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Lear was born in north London to a middle-class family but his father, a stockbroker, fell into financial hardship. He was sent to a debtor’s prison when his son was just 13, leaving Edward forced to earn a living. Thankfully he had talent to fall back on and by the age of 16 he was drawing “for bread and cheese”.

His depictions of parrots at London Zoo caught the attention of Edward Stanley, later Lord Stanley, Earl of Derby.

Stanley had a private menagerie in Knowsley, Merseyside, and commissioned Lear to paint his collection. Lear worked on it from 1831 to 1837, during which time he became friendly with the earl and his family.

Lear became recognised as one of the greatest ornithological artists of his era.

He left for Rome and spent a decade travelling through Italy, largely painting landscapes. But in 1846 he published a volume of limericks, which sold well. He continued to write verse, taking delight in a host of imaginary creatures, such as the Quangle Wangle and the Dong with the Luminous Nose.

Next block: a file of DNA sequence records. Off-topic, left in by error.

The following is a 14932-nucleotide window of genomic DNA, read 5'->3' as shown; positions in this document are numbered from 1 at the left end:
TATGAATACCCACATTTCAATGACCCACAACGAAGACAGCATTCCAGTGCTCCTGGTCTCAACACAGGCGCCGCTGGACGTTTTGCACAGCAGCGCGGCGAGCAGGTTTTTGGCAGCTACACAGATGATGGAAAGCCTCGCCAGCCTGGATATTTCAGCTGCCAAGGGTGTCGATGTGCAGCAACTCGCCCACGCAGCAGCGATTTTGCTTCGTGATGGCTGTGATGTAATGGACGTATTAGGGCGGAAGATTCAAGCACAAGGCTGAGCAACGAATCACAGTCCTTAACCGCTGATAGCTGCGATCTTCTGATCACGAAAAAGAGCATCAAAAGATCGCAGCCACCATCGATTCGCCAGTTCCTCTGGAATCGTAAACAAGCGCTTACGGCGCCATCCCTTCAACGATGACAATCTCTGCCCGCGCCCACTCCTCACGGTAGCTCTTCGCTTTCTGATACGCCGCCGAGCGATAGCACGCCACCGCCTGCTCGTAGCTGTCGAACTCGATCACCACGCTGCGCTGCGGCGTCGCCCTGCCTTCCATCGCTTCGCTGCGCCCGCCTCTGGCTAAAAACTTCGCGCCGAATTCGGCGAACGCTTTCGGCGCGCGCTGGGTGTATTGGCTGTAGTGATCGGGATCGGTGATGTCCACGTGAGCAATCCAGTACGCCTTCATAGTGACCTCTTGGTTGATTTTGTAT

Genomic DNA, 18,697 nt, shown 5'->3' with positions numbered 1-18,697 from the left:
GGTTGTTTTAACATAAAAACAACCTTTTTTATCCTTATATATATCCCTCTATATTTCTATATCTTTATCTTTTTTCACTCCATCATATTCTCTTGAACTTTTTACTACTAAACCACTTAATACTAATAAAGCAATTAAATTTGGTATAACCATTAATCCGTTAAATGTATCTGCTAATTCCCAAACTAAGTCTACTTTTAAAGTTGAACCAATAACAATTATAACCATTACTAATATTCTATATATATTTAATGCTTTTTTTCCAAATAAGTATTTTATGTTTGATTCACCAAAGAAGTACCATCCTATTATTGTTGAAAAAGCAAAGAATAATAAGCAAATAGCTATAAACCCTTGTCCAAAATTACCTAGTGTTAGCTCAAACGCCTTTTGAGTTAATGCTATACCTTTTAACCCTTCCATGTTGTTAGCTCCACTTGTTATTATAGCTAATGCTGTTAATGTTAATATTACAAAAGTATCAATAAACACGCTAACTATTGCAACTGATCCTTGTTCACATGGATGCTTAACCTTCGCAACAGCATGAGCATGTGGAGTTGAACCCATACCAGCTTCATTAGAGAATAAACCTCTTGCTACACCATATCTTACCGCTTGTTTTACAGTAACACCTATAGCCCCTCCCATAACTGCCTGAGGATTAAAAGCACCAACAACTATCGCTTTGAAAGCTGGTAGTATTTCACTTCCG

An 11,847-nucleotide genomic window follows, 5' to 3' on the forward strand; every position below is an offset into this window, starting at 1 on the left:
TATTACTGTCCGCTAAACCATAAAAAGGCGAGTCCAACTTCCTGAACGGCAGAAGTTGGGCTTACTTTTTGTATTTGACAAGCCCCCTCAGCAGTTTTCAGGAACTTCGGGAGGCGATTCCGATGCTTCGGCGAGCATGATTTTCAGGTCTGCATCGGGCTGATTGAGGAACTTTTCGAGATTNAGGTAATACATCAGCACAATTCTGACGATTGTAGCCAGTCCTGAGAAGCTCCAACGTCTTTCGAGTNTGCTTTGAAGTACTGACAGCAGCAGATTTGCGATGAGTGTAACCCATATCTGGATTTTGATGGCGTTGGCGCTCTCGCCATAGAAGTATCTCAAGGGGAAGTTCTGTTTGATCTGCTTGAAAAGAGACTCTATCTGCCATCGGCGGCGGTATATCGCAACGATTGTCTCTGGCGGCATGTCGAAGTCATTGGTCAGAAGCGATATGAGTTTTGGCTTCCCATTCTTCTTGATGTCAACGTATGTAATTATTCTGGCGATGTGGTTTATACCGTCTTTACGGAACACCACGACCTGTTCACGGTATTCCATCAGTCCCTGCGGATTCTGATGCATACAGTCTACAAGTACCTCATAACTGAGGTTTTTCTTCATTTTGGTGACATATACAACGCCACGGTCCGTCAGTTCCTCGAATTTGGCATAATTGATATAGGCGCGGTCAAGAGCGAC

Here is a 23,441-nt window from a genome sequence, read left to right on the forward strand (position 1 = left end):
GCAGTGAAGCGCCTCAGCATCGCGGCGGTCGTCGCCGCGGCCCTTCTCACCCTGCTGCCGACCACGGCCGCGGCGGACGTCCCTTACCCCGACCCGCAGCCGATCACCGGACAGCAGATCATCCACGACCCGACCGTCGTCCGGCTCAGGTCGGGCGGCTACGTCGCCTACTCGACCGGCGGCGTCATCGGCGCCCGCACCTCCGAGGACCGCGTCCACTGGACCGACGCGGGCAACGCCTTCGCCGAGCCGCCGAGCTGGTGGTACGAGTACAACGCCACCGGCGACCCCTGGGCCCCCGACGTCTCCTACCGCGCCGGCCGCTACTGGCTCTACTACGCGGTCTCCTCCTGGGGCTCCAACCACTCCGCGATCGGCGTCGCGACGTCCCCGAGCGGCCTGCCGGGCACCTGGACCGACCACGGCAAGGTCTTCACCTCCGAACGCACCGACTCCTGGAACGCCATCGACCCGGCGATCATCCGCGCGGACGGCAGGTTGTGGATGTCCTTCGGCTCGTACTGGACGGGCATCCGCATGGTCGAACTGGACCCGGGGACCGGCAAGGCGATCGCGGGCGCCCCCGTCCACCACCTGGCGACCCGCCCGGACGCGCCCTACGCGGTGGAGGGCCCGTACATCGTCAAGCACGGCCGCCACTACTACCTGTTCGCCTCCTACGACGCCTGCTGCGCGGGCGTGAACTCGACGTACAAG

The “runcible spoon” from his most famous work, The Owl and the Pussycat, was a pure figment of his imagination. Yet the term gained such currency that it can now be found in dictionaries.

Lear was also a talented musician who composed scores for some of Alfred Lord Tennyson’s poetry.

Lear’s wanderlust stayed with him. He toured extensively – taking in Greece, Egypt and India – before finally settling down in San Remo, Italy, where he lived in a villa with his beloved cat Foss.

He died from heart disease, aged 75. His work remains beloved to this day and on the centenary of his death, he was honoured with a set of Royal Mail stamps featuring his work.

Question: Born on this day in 1860, who wrote The Cherry Orchard?

Last week I asked: The first Labour prime minister took power on January 22, 1924. Who was he? RAMSAY MACDONALD.

Also on this day

1861: Kansas becomes 34th US state. 1933: French musician Sacha Distel is born in Paris.

2002: President Bush describes Iran, Iraq and North Korea as an “axis of evil” in his State of the Union address.

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